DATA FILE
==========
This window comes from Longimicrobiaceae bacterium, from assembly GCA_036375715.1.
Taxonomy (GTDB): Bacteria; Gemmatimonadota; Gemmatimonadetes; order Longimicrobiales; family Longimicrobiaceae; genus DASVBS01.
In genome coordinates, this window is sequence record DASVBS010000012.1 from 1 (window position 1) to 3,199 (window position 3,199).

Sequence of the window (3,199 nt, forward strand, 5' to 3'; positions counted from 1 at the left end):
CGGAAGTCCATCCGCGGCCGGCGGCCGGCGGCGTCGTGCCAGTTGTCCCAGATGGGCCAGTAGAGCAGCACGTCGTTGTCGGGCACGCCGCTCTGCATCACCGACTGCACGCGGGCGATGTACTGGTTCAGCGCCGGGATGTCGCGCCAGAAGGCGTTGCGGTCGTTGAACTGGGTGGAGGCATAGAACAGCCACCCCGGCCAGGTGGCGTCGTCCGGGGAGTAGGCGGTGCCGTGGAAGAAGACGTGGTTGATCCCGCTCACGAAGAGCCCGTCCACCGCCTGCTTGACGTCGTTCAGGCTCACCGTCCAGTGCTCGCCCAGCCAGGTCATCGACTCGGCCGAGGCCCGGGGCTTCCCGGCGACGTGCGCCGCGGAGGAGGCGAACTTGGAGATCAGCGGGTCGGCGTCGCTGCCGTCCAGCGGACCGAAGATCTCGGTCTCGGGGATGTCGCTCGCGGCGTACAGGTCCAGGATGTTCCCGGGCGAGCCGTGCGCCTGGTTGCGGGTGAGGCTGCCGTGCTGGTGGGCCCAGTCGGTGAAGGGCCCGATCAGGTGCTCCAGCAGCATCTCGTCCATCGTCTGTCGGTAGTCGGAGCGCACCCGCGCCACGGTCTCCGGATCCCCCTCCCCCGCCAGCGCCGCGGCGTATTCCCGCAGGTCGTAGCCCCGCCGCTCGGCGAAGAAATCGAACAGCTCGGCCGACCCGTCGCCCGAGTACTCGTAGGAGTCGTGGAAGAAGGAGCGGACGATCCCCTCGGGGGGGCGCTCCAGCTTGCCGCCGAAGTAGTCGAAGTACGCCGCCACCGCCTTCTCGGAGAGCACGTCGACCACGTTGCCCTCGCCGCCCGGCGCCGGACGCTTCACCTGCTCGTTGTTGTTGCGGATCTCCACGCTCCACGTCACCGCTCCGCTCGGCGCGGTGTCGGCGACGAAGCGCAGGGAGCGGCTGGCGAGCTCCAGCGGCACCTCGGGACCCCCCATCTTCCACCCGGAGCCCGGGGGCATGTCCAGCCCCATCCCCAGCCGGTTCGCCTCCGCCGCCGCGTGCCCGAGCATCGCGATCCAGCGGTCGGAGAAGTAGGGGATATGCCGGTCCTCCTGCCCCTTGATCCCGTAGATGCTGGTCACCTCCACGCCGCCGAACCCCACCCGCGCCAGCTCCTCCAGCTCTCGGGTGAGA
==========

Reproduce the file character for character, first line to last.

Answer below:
This window comes from Longimicrobiaceae bacterium, from assembly GCA_036375715.1.
Taxonomy (GTDB): Bacteria; Gemmatimonadota; Gemmatimonadetes; order Longimicrobiales; family Longimicrobiaceae; genus DASVBS01.
In genome coordinates, this window is sequence record DASVBS010000012.1 from 1 (window position 1) to 3,199 (window position 3,199).

Sequence of the window (3,199 nt, forward strand, 5' to 3'; positions counted from 1 at the left end):
CGGAAGTCCATCCGCGGCCGGCGGCCGGCGGCGTCGTGCCAGTTGTCCCAGATGGGCCAGTAGAGCAGCACGTCGTTGTCGGGCACGCCGCTCTGCATCACCGACTGCACGCGGGCGATGTACTGGTTCAGCGCCGGGATGTCGCGCCAGAAGGCGTTGCGGTCGTTGAACTGGGTGGAGGCATAGAACAGCCACCCCGGCCAGGTGGCGTCGTCCGGGGAGTAGGCGGTGCCGTGGAAGAAGACGTGGTTGATCCCGCTCACGAAGAGCCCGTCCACCGCCTGCTTGACGTCGTTCAGGCTCACCGTCCAGTGCTCGCCCAGCCAGGTCATCGACTCGGCCGAGGCCCGGGGCTTCCCGGCGACGTGCGCCGCGGAGGAGGCGAACTTGGAGATCAGCGGGTCGGCGTCGCTGCCGTCCAGCGGACCGAAGATCTCGGTCTCGGGGATGTCGCTCGCGGCGTACAGGTCCAGGATGTTCCCGGGCGAGCCGTGCGCCTGGTTGCGGGTGAGGCTGCCGTGCTGGTGGGCCCAGTCGGTGAAGGGCCCGATCAGGTGCTCCAGCAGCATCTCGTCCATCGTCTGTCGGTAGTCGGAGCGCACCCGCGCCACGGTCTCCGGATCCCCCTCCCCCGCCAGCGCCGCGGCGTATTCCCGCAGGTCGTAGCCCCGCCGCTCGGCGAAGAAATCGAACAGCTCGGCCGACCCGTCGCCCGAGTACTCGTAGGAGTCGTGGAAGAAGGAGCGGACGATCCCCTCGGGGGGGCGCTCCAGCTTGCCGCCGAAGTAGTCGAAGTACGCCGCCACCGCCTTCTCGGAGAGCACGTCGACCACGTTGCCCTCGCCGCCCGGCGCCGGACGCTTCACCTGCTCGTTGTTGTTGCGGATCTCCACGCTCCACGTCACCGCTCCGCTCGGCGCGGTGTCGGCGACGAAGCGCAGGGAGCGGCTGGCGAGCTCCAGCGGCACCTCGGGACCCCCCATCTTCCACCCGGAGCCCGGGGGCATGTCCAGCCCCATCCCCAGCCGGTTCGCCTCCGCCGCCGCGTGCCCGAGCATCGCGATCCAGCGGTCGGAGAAGTAGGGGATATGCCGGTCCTCCTGCCCCTTGATCCCGTAGATGCTGGTCACCTCCACGCCGCCGAACCCCACCCGCGCCAGCTCCTCCAGCTCTCGGGTGAGA